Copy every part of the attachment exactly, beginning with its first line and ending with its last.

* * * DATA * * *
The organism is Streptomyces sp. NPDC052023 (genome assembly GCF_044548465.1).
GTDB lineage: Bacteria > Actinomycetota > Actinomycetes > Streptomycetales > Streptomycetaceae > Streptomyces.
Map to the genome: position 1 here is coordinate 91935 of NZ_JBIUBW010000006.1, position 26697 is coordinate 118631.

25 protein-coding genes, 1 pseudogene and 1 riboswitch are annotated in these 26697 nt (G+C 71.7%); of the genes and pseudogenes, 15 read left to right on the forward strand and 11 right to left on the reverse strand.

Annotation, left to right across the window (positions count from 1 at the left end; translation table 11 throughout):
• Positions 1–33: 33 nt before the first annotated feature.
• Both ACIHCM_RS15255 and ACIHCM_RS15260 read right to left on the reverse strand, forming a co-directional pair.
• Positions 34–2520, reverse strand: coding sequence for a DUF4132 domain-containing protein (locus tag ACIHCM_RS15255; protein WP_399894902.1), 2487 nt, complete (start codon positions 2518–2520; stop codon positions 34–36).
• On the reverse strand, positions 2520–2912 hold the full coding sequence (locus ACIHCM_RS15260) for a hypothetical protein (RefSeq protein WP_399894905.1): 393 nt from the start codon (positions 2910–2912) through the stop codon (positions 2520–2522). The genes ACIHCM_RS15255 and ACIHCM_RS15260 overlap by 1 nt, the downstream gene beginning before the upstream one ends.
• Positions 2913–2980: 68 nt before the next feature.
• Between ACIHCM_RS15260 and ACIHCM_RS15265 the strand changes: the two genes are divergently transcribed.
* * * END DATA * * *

The organism is Streptomyces sp. NPDC052023 (genome assembly GCF_044548465.1).
GTDB lineage: Bacteria > Actinomycetota > Actinomycetes > Streptomycetales > Streptomycetaceae > Streptomyces.
Map to the genome: position 1 here is coordinate 91935 of NZ_JBIUBW010000006.1, position 26697 is coordinate 118631.

25 protein-coding genes, 1 pseudogene and 1 riboswitch are annotated in these 26697 nt (G+C 71.7%); of the genes and pseudogenes, 15 read left to right on the forward strand and 11 right to left on the reverse strand.

Annotation, left to right across the window (positions count from 1 at the left end; translation table 11 throughout):
• Positions 1–33: 33 nt before the first annotated feature.
• Both ACIHCM_RS15255 and ACIHCM_RS15260 read right to left on the reverse strand, forming a co-directional pair.
• Positions 34–2520, reverse strand: coding sequence for a DUF4132 domain-containing protein (locus tag ACIHCM_RS15255; protein WP_399894902.1), 2487 nt, complete (start codon positions 2518–2520; stop codon positions 34–36).
• On the reverse strand, positions 2520–2912 hold the full coding sequence (locus ACIHCM_RS15260) for a hypothetical protein (RefSeq protein WP_399894905.1): 393 nt from the start codon (positions 2910–2912) through the stop codon (positions 2520–2522). The genes ACIHCM_RS15255 and ACIHCM_RS15260 overlap by 1 nt, the downstream gene beginning before the upstream one ends.
• Positions 2913–2980: 68 nt before the next feature.
• Between ACIHCM_RS15260 and ACIHCM_RS15265 the strand changes: the two genes are divergently transcribed.